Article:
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Show And Tell: Tour San Gorgonio Mountain Pass Wind Farm

One of the most memorable sites along Interstate 10 in California is the rows and rows of wind turbines throughout the Coachella Valley. Leaving Los Angeles, the view as one descends into the valley is remarkable: thousands of giant turbines, glistening arms reaching out to the sky, spinning in and out of time with each other as the air shifts. 

One of the largest of these sites is the San Gorgonio Mountain Pass wind farm in Palm Springs. It contains more than 4,000 windmills — those giant spinning blades provide enough electricity to power the city of Palm Springs and the entire Coachella Valley. The operation now offers numerous educational tours, including self-driving, golf cart, and VIP guided tours.

Photo Courtesy Palm Springs Windmill Tours

The Palm Springs area is no stranger to wind turbines. That’s because the environmental conditions are optimal through the Coachella Valley, where strong, sustained winds travel through the break in the mountain ranges.

The conditions in the pass are reliable, with a generally stable flow caused by the mix of the warm desert air with cooler coastal breezes from the west. 

This combination produces average wind speeds between 15 and 20 miles per hour. Additionally, wind velocities tend to pick up in the summer months, coinciding with the increased demand for electricity. The area saw its first turbine construction in the early 1980s.

Photo Courtesy Palm Springs Windmill Tours

The San Gorgonio Mountain Pass wind farm uses turbine generators as a sort-of windmill that harnesses the air. When the wind gusts more than 13 miles per hour, these turbines create electricity from their rotor blades. The turbine turns wind energy into electricity using the aerodynamic force from the rotor blades. When air flows across the blade, the pressure on one side of it decreases.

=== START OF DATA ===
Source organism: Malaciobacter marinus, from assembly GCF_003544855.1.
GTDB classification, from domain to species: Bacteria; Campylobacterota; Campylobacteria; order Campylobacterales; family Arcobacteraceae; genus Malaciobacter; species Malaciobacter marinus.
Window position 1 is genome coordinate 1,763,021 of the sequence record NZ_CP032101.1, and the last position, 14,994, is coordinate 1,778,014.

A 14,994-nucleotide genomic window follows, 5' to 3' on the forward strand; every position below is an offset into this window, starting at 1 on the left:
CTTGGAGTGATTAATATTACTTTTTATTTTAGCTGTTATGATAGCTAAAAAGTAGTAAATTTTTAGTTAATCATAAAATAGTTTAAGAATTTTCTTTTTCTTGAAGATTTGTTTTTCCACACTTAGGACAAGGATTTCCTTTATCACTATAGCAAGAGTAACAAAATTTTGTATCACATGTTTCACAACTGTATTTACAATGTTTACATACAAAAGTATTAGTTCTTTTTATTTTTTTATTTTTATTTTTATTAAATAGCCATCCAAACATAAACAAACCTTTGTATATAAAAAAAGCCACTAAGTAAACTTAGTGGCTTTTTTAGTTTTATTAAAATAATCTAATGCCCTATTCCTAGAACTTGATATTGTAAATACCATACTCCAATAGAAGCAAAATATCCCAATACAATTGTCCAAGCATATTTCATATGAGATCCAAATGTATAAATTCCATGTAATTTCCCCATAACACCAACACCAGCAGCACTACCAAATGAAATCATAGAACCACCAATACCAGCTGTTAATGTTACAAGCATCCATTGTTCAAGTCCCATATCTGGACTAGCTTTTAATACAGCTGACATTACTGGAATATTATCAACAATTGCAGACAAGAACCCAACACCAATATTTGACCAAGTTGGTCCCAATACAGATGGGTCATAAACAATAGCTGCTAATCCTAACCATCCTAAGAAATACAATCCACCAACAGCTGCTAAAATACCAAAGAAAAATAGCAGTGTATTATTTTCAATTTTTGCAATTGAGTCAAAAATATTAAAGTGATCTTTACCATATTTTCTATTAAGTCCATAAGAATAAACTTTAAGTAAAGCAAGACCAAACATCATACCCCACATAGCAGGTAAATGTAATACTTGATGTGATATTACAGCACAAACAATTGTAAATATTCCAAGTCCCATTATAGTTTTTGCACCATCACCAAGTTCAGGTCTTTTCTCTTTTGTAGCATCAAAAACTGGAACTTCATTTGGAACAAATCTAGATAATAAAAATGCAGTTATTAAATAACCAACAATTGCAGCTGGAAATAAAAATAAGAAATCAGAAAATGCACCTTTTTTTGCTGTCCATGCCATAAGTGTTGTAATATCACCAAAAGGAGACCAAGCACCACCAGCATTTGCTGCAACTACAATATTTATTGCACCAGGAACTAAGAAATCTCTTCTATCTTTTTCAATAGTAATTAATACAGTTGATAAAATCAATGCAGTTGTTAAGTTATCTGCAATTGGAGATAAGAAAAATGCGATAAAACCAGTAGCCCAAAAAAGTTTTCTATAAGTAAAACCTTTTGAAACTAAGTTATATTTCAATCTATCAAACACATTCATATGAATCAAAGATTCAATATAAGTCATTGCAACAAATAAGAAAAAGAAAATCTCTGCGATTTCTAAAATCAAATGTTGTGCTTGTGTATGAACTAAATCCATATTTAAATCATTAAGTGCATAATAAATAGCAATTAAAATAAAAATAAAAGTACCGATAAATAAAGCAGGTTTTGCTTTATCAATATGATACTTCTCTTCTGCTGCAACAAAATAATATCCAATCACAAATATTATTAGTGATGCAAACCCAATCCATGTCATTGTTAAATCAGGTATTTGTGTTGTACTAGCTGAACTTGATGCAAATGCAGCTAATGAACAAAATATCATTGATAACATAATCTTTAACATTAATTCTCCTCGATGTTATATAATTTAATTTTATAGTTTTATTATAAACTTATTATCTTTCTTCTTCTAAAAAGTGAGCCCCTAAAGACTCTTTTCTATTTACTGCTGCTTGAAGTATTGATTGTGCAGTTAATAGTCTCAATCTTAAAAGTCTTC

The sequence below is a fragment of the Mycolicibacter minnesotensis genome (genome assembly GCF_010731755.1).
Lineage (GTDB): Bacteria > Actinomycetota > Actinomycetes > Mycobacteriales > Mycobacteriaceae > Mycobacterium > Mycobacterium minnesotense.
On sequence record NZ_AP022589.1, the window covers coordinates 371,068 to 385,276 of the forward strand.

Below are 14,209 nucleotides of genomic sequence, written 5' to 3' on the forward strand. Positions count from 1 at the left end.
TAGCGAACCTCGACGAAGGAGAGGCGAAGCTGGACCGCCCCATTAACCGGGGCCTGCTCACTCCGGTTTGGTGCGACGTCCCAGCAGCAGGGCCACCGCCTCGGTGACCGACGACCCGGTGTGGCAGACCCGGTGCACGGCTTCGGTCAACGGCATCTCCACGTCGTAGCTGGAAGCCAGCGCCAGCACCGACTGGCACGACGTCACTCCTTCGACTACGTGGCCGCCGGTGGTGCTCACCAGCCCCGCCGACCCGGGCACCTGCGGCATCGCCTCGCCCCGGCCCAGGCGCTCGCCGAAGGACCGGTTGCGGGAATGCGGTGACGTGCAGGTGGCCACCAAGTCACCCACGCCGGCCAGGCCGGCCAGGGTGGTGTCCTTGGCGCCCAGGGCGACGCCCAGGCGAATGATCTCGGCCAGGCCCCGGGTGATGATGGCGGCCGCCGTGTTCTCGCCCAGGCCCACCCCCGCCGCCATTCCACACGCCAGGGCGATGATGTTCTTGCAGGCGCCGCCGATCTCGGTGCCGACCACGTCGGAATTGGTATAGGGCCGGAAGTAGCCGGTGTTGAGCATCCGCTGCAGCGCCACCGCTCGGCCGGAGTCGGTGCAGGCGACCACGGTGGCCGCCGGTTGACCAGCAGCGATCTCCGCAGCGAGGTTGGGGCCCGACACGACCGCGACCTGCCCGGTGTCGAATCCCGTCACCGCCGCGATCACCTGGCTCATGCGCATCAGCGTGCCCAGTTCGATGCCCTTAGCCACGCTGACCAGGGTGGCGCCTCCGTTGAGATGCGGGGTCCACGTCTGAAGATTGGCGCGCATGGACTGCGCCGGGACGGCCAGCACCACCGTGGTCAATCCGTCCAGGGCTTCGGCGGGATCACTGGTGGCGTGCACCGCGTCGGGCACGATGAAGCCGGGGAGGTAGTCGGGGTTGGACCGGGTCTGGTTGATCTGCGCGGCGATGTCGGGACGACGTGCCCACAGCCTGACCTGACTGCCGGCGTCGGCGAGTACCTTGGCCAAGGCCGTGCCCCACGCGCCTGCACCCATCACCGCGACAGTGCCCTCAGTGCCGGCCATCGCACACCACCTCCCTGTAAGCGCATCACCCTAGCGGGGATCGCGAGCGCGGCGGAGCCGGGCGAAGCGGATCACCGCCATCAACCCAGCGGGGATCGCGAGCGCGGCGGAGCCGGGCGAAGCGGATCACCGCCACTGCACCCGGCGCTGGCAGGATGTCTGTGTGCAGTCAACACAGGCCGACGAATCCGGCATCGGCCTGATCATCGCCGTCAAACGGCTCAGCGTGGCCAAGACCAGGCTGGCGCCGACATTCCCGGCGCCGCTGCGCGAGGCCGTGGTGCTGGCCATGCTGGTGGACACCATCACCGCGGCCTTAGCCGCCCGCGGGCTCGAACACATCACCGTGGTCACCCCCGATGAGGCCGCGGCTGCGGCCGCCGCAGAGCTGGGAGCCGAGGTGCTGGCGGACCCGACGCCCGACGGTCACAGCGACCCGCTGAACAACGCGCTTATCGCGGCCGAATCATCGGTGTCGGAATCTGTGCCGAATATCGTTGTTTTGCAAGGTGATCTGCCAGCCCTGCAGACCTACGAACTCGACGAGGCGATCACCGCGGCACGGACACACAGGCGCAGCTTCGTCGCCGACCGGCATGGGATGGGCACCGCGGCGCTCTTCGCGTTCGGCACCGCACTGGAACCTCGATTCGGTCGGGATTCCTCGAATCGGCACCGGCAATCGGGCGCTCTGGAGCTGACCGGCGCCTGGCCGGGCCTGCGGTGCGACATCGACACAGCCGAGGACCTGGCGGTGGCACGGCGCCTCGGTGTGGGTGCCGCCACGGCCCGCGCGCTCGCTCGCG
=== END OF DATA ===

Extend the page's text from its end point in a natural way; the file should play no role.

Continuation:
The largest wind turbine on the farm is nearly 400 feet tall, while the 250 kW piece of equipment uses aircraft-style aileron controls that are triggered specifically in very high gusts to smooth out energy spikes.

Visitors to Gorgonio Mountain Pass can download an app and drive themselves approximately 90 minutes through 10 stops on the farm. Alternatively, they can also pick a guided tour, which includes stops at several experimental test design areas. 

Photo Courtesy Palm Springs Windmill Tours

The guided tours are done via golf cart and trace the past four decades of wind turbine history, including a discussion of the “wind rush” of the 1980s, past models of turbines with names like the Kenetech KVS-33 or the Carter CWT25, and the future of the turbines. There’s also a turbine graveyard for now-defunct models. On peak days, the farm sees more than 50 carloads of visitors.Wind energy is becoming a bigger force in powering California. Today, wind projects power more than 2 million Golden State households, with numbers increasing steadily. The transition to renewable power, which includes wind, solar, and hydrogen, is crucial to a sustainable, affordable future in the state.

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